Riis, a Danish immigrant, photojournalist, police reporter and perhaps, most notably, a pioneer in the field of social reform presents the different accounts in a fascinating manner. This is primarily ascribable to the fact that he narrates the stories from an older immigrant’s perspective, infusing the experience with some level of identity and believability.
From the onset, Riis singles out standardization of living quarters and unregulated immigration, as the principal factors contributing toward overpopulation, overcrowding and deterioration of living standards in nineteenth century New York City. This is clearly a notion with which one can identify. given the rampant immigration that characterizes the contemporary American society and results in congestion of diverse environs. Just like is the case in present day America, majority of immigrants during Riis’s time escaped their home countries in search for a better life in America. For example, the Jewish people were escaping persecution in European countries, Africans were running away from strife in their continent, while the Irish were seeking a peaceful environment away from their war torn country. Majority of other immigrants simply sought the rags to riches American dream. However, as Riis indicates, majority of these new immigrants were forced to start their lives from ground up, with many becoming disoriented and staying right where they began.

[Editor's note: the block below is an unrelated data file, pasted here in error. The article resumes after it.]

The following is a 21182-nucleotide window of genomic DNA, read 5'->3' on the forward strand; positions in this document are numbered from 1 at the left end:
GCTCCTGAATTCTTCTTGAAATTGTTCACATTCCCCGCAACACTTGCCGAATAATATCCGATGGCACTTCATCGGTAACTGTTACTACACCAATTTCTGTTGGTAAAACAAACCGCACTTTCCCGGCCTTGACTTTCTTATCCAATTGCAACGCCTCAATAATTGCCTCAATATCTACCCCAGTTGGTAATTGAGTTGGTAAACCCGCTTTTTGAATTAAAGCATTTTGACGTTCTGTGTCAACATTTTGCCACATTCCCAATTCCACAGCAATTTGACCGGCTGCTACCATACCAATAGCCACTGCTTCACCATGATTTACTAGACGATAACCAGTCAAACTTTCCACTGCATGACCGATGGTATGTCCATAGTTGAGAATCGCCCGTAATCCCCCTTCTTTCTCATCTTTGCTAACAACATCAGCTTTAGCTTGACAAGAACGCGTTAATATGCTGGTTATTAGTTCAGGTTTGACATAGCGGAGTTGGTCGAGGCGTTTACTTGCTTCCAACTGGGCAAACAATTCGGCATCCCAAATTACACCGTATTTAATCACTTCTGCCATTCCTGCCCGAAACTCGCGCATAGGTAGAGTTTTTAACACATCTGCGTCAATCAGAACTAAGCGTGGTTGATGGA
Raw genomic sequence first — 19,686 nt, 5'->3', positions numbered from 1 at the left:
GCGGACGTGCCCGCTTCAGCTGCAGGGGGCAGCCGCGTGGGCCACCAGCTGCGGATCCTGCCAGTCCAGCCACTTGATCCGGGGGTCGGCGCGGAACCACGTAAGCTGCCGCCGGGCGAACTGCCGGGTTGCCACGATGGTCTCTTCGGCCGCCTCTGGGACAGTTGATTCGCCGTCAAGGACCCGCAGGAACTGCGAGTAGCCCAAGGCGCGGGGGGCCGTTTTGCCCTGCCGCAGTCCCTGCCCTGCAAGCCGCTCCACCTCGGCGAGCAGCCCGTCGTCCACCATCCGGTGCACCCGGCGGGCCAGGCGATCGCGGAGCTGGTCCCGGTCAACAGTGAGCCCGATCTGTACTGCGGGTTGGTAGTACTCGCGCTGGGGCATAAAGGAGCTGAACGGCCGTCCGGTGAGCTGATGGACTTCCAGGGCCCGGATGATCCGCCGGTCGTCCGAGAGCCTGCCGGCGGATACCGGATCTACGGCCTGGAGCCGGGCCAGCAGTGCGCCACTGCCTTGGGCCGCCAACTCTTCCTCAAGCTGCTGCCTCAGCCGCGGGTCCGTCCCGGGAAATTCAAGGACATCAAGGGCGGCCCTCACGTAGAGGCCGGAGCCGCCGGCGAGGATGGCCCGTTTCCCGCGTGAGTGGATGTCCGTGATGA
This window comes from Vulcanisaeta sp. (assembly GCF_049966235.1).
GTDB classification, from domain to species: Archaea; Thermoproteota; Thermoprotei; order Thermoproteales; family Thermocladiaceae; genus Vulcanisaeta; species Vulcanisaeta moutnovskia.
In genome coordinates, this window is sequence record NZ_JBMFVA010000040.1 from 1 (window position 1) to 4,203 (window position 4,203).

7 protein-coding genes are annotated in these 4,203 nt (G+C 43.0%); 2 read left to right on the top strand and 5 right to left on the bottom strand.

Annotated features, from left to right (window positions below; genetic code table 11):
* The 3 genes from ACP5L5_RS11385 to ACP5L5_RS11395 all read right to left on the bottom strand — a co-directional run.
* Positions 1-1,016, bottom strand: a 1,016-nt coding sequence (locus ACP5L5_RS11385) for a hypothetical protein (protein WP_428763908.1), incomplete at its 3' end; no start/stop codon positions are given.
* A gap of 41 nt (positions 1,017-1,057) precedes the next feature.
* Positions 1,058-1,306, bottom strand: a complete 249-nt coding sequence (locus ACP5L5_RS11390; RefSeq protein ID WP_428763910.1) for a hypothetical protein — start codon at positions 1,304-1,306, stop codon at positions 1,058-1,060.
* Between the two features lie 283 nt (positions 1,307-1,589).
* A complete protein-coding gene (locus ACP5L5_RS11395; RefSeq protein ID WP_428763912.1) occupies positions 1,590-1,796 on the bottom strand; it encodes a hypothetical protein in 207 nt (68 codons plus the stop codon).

Riis further takes note of the propensity of ethnic groups to stay together.